Civil Rights and the Rule of Law Under PiS

Throughout its time in government, PiS has continually undermined and rejected Polish law. The party has resolved to accomplish its agenda regardless of any opposition and is not afraid of using questionable methods to do so. Shortly after its electoral victory in 2015, PiS amended a bill created by the previous parliament regarding nominations to the Polish Constitutional Tribunal. This amendment terminated the tenure of the current Chief Justice of the constitutional court and offered PiS new powers to nominate judges. The amendment passed unanimously as opposition parties in parliament boycotted the vote in protest over its constitutionality.

PiS nominated 5 justices to sit on the constitutional court based on provisions that were not yet in effect, meaning these nominations were technically not legal [6]. The actions of PiS demonstrate its utter lack of respect for Polish law and amounted to what was essentially packing the court. PiS did this to establish domination over the constitutional court in order to pass laws without opposition.

PiS has used its control over the legal system in Poland to push its right-wing agenda. The PiS government has tolerated and encouraged the existence of so-called “LGBT Ideology Free” zones within Poland. Over 100 municipalities in Poland have passed legislation advocating against things such as pride parades and education about same-sex relationships in schools [7]. President Duda has vowed to prevent the legalization of same-sex marriages, to ban gay couples from adopting children, and has declared LGBT ideology to be worse than communism [8]. Feminist ideologies are also subjected to attacks and repression by the PiS government. PiS heavily discourages discussion on gender inequality, arguing that Polish women are equal under the law and therefore equal in all aspects of life. The party views the preservation of the traditional Polish family as essential for the survival of the nation. PiS has claimed that “gender ideology” is a corruptive force in Poland [9]. In fall 2020, PiS implemented a near-total ban on abortion, sparking widespread protest in the country [10].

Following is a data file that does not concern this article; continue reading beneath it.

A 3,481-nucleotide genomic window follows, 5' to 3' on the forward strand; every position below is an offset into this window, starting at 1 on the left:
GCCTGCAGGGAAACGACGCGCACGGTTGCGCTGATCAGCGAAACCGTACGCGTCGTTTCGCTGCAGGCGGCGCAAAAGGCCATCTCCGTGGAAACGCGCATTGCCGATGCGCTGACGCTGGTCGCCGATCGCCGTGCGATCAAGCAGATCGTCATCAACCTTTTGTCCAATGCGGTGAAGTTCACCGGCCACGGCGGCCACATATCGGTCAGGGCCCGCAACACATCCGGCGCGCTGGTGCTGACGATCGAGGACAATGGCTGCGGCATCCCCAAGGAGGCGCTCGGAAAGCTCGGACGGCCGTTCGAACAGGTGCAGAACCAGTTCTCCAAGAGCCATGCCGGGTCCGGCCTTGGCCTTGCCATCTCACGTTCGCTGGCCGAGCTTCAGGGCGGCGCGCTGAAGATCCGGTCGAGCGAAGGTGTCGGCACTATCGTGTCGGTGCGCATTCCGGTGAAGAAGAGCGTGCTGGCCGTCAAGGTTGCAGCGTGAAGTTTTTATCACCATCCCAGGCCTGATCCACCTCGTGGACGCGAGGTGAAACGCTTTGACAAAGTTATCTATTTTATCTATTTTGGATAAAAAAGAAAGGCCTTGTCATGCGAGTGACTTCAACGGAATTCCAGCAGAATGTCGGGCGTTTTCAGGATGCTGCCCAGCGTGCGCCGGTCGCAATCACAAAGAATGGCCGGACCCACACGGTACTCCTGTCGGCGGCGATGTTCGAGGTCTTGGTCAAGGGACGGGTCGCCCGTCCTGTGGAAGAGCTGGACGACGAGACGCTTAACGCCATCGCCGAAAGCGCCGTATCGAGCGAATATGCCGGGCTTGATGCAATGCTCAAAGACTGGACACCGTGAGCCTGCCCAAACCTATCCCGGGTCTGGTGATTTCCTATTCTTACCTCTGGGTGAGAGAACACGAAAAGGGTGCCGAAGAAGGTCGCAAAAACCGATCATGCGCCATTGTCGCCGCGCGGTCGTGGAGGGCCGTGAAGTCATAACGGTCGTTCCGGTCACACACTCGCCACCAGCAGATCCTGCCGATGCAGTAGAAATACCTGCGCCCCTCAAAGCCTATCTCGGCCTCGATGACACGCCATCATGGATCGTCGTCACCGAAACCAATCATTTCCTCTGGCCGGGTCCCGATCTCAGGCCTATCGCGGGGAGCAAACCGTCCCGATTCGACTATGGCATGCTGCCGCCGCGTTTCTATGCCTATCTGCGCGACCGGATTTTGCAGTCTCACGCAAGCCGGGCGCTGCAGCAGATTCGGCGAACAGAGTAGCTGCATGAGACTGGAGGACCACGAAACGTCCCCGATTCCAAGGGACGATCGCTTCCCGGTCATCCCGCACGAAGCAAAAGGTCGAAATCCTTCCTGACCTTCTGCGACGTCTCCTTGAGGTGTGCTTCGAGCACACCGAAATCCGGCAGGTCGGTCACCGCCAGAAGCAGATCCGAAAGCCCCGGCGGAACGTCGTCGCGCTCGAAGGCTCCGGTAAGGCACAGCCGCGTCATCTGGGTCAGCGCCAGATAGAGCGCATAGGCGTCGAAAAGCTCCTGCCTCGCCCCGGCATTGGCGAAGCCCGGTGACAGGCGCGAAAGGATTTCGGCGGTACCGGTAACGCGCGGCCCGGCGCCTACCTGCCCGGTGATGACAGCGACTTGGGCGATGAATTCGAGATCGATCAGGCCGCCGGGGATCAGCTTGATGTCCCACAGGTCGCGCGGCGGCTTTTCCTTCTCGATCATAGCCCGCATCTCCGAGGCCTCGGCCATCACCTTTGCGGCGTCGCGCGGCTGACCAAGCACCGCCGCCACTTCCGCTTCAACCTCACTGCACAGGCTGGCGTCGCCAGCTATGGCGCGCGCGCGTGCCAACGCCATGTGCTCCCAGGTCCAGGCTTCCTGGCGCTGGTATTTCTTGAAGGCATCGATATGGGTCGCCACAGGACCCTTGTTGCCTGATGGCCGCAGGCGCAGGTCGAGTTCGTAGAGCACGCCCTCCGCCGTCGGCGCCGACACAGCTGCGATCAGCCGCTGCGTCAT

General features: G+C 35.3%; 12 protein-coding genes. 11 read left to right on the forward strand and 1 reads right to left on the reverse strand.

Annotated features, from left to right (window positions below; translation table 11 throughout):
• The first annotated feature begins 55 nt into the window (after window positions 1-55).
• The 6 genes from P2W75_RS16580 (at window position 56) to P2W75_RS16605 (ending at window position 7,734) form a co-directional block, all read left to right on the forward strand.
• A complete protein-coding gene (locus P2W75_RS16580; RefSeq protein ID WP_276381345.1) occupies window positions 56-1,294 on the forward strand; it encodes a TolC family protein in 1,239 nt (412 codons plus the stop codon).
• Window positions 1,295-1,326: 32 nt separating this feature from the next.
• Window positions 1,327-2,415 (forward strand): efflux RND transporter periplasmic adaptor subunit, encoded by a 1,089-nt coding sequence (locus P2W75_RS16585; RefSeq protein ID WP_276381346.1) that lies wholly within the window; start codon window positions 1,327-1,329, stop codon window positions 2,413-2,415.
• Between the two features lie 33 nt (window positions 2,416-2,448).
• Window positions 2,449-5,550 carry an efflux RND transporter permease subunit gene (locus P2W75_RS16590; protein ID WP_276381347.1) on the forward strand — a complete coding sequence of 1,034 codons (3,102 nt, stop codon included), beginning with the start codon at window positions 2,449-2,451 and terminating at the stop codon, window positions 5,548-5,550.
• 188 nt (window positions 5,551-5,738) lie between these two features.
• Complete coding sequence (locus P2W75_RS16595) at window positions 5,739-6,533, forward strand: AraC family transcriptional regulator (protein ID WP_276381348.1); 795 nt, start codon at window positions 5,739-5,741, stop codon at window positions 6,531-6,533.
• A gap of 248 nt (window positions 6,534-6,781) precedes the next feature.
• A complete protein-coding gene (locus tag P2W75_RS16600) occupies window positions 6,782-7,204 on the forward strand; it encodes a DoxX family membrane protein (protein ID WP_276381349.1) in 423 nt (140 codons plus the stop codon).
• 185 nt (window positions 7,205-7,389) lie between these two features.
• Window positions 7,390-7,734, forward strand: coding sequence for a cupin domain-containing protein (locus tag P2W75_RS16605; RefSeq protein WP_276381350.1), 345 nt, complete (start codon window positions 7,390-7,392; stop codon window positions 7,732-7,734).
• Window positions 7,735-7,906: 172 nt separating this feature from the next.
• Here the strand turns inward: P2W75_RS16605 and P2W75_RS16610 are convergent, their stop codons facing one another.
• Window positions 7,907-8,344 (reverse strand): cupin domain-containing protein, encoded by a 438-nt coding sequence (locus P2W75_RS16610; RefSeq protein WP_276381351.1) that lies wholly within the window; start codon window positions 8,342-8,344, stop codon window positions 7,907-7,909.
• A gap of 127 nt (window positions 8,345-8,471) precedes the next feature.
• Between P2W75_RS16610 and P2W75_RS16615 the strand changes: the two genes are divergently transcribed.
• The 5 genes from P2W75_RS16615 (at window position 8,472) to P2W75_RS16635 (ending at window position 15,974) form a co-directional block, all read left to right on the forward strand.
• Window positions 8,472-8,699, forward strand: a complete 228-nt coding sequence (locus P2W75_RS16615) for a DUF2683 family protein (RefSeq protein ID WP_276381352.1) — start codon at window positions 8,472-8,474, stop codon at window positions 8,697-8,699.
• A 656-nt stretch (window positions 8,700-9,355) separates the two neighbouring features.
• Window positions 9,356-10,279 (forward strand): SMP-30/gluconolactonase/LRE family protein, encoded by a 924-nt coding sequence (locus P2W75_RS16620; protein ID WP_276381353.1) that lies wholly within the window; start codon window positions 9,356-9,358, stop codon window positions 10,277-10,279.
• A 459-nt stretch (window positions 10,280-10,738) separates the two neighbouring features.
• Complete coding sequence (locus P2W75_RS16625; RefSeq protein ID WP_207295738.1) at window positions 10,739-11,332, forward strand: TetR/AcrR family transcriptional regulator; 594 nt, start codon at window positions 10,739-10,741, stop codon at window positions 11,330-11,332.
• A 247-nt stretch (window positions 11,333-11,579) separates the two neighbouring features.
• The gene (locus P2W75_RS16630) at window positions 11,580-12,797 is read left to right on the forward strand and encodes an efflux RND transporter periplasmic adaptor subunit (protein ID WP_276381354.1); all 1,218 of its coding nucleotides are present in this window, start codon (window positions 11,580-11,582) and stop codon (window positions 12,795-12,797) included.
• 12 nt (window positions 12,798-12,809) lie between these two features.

The popular resistance to these actions has led PiS to crack down on journalists, protestors, and to severely threaten independent media in Poland. During the protests against abortion legislation, police used tear gas and excessive force to dispel protestors. Accusations of arbitrary arrest, police intimidation and use of force by unidentified plainclothes police officers surfaced. Reporters covering the protests were also attacked by riot police and arbitrarily detained [11].

The PiS government has gone to great lengths to suppress dissent towards its policies. Telewizja Polska, the Polish public broadcasting service, has become a mouthpiece of PiS propaganda by promoting conspiracy theories about leftists, the LGBT community, and other groups that PiS opposes [12]. Poland attempted to pass legislation that restricts foreign ownership of media outlets in Poland, disproportionately affecting media outlets who have been thus far critical of PiS--President Duda was forced to veto the legislation after mounting international pressure from the US and EU [13]. PiS has begun a dangerous trend of repression and silence in Poland, undermining Polish law and democracy through efforts to eliminate any and all opposition to PiS control.

The European Union and PiS